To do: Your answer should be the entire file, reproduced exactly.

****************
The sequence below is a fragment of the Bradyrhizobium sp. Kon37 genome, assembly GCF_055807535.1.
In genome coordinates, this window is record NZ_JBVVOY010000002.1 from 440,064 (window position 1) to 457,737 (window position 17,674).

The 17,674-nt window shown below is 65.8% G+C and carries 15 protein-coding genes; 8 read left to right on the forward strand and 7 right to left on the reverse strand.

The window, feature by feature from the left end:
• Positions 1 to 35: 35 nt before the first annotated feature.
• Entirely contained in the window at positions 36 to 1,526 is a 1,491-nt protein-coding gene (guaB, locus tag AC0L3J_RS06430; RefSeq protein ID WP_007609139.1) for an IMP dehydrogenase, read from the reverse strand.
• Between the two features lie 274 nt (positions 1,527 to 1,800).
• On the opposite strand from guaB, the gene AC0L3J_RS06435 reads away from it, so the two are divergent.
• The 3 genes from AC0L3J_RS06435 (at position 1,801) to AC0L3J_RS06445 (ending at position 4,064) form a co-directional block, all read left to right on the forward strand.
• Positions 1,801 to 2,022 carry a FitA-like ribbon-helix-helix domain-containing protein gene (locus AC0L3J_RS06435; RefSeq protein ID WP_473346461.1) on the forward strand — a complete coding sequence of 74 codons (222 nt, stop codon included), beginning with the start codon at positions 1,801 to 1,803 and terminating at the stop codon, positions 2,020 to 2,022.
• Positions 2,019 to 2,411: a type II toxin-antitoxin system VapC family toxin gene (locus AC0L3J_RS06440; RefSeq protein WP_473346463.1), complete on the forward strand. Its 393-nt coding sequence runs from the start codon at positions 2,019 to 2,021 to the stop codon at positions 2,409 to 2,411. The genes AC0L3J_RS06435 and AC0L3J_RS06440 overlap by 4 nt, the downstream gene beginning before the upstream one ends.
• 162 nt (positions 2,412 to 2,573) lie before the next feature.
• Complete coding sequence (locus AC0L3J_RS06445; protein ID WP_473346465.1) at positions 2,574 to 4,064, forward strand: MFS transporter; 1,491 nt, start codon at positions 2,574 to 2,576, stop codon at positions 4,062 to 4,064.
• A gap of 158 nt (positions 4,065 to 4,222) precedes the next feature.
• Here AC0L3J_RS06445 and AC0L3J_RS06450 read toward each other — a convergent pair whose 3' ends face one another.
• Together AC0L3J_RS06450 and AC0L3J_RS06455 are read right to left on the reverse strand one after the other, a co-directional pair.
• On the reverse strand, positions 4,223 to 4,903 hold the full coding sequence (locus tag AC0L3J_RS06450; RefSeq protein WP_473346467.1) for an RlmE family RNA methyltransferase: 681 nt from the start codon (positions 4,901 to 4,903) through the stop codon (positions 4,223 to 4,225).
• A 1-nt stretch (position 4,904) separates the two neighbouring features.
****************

The sequence below is a fragment of the Bradyrhizobium sp. Kon37 genome, assembly GCF_055807535.1.
In genome coordinates, this window is record NZ_JBVVOY010000002.1 from 440,064 (window position 1) to 457,737 (window position 17,674).

The 17,674-nt window shown below is 65.8% G+C and carries 15 protein-coding genes; 8 read left to right on the forward strand and 7 right to left on the reverse strand.

The window, feature by feature from the left end:
• Positions 1 to 35: 35 nt before the first annotated feature.
• Entirely contained in the window at positions 36 to 1,526 is a 1,491-nt protein-coding gene (guaB, locus tag AC0L3J_RS06430; RefSeq protein ID WP_007609139.1) for an IMP dehydrogenase, read from the reverse strand.
• Between the two features lie 274 nt (positions 1,527 to 1,800).
• On the opposite strand from guaB, the gene AC0L3J_RS06435 reads away from it, so the two are divergent.
• The 3 genes from AC0L3J_RS06435 (at position 1,801) to AC0L3J_RS06445 (ending at position 4,064) form a co-directional block, all read left to right on the forward strand.
• Positions 1,801 to 2,022 carry a FitA-like ribbon-helix-helix domain-containing protein gene (locus AC0L3J_RS06435; RefSeq protein ID WP_473346461.1) on the forward strand — a complete coding sequence of 74 codons (222 nt, stop codon included), beginning with the start codon at positions 1,801 to 1,803 and terminating at the stop codon, positions 2,020 to 2,022.
• Positions 2,019 to 2,411: a type II toxin-antitoxin system VapC family toxin gene (locus AC0L3J_RS06440; RefSeq protein WP_473346463.1), complete on the forward strand. Its 393-nt coding sequence runs from the start codon at positions 2,019 to 2,021 to the stop codon at positions 2,409 to 2,411. The genes AC0L3J_RS06435 and AC0L3J_RS06440 overlap by 4 nt, the downstream gene beginning before the upstream one ends.
• 162 nt (positions 2,412 to 2,573) lie before the next feature.
• Complete coding sequence (locus AC0L3J_RS06445; protein ID WP_473346465.1) at positions 2,574 to 4,064, forward strand: MFS transporter; 1,491 nt, start codon at positions 2,574 to 2,576, stop codon at positions 4,062 to 4,064.
• A gap of 158 nt (positions 4,065 to 4,222) precedes the next feature.
• Here AC0L3J_RS06445 and AC0L3J_RS06450 read toward each other — a convergent pair whose 3' ends face one another.
• Together AC0L3J_RS06450 and AC0L3J_RS06455 are read right to left on the reverse strand one after the other, a co-directional pair.
• On the reverse strand, positions 4,223 to 4,903 hold the full coding sequence (locus tag AC0L3J_RS06450; RefSeq protein WP_473346467.1) for an RlmE family RNA methyltransferase: 681 nt from the start codon (positions 4,901 to 4,903) through the stop codon (positions 4,223 to 4,225).
• A 1-nt stretch (position 4,904) separates the two neighbouring features.